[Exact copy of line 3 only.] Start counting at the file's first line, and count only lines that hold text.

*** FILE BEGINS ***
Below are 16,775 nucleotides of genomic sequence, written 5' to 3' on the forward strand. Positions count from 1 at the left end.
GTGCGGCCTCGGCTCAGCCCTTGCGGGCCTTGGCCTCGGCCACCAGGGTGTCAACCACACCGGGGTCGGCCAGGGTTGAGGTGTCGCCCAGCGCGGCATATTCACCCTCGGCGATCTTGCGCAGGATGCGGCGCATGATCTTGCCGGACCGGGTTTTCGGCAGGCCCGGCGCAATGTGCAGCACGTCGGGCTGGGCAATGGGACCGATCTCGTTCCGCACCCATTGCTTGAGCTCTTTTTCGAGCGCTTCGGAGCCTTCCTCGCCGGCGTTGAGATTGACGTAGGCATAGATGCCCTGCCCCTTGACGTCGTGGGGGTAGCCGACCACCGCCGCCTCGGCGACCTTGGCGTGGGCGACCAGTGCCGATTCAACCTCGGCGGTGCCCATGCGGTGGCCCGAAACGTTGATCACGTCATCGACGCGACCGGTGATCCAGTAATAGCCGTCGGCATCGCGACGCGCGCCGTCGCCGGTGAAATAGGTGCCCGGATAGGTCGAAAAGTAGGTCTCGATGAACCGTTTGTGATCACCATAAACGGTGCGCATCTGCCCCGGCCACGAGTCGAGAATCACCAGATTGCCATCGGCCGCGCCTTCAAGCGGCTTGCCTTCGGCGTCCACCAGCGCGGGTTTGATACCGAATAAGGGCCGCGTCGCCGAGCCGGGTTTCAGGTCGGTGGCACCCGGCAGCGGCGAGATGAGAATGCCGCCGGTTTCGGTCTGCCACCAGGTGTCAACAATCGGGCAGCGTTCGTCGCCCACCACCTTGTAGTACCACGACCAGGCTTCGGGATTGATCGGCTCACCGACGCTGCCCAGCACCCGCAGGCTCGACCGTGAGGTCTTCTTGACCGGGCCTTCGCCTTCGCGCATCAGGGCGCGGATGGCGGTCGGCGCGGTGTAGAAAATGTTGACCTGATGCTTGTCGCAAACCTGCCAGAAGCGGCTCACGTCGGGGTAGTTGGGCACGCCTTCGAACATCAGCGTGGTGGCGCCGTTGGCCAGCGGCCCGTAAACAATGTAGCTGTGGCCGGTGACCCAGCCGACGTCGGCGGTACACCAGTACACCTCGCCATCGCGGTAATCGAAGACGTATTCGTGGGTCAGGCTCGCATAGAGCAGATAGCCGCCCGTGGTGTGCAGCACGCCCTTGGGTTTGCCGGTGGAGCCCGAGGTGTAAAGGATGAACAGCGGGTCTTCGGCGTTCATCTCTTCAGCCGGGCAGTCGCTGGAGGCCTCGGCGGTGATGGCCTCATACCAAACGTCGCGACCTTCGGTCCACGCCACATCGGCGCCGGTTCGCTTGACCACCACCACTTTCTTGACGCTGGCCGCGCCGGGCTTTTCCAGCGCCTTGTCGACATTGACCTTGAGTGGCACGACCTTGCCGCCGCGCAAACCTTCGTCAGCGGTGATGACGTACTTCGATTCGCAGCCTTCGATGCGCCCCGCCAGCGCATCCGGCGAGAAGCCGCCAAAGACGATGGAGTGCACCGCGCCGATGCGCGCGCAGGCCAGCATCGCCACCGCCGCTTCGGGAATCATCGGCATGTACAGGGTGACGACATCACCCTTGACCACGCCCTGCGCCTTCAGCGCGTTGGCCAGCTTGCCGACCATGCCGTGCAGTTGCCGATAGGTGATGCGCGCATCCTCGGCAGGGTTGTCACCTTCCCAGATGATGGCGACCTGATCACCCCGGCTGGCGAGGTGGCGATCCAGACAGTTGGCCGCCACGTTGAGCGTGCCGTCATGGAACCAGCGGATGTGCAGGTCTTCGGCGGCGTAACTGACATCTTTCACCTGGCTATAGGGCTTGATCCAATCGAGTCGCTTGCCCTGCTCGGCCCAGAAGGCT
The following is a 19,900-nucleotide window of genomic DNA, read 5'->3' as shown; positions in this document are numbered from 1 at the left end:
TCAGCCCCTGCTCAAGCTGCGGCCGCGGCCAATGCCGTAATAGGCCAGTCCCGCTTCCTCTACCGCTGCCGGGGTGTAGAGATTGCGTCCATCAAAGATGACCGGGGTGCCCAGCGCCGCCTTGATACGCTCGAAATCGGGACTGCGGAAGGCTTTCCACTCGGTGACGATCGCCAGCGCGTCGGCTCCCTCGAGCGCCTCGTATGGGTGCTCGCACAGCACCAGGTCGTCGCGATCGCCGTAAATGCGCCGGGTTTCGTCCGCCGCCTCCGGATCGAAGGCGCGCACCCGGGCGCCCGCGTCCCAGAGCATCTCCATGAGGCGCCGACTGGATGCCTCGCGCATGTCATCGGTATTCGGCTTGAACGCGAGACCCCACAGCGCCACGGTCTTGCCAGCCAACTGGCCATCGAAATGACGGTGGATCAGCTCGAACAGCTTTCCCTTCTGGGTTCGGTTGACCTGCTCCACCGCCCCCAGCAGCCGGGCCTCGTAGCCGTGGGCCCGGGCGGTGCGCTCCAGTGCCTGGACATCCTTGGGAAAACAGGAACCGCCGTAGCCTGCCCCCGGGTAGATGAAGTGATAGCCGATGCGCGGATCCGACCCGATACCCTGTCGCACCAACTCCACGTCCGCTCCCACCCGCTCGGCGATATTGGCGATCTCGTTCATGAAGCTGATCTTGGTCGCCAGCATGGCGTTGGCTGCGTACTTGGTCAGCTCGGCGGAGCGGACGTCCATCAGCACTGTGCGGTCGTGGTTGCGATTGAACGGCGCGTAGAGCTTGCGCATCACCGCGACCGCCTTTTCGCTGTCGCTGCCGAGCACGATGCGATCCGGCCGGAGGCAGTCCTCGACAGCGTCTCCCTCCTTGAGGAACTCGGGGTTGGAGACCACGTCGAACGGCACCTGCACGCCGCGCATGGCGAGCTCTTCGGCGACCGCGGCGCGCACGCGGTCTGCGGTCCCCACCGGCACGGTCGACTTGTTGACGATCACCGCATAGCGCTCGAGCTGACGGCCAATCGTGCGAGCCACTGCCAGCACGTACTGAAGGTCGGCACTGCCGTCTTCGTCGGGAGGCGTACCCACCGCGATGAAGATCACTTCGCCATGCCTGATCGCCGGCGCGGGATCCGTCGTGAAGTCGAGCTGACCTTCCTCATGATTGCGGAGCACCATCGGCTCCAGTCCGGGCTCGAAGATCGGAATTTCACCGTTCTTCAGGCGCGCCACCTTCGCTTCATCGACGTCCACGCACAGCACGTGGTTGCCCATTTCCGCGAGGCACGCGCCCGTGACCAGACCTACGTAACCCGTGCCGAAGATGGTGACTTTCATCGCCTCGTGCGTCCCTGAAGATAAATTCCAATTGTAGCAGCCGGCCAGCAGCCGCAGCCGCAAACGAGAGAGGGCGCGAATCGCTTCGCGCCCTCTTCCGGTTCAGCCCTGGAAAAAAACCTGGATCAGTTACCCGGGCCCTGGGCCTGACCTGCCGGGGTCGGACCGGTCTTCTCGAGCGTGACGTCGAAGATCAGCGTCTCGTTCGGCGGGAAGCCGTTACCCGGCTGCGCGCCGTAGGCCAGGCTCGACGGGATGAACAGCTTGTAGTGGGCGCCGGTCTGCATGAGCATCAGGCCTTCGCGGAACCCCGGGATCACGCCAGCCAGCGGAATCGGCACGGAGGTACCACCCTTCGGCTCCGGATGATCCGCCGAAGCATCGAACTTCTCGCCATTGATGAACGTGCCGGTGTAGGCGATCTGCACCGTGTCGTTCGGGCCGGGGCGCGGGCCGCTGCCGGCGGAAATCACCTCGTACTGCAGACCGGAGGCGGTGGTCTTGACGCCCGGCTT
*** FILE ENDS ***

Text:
The following is a 19,900-nucleotide window of genomic DNA, read 5'->3' as shown; positions in this document are numbered from 1 at the left end: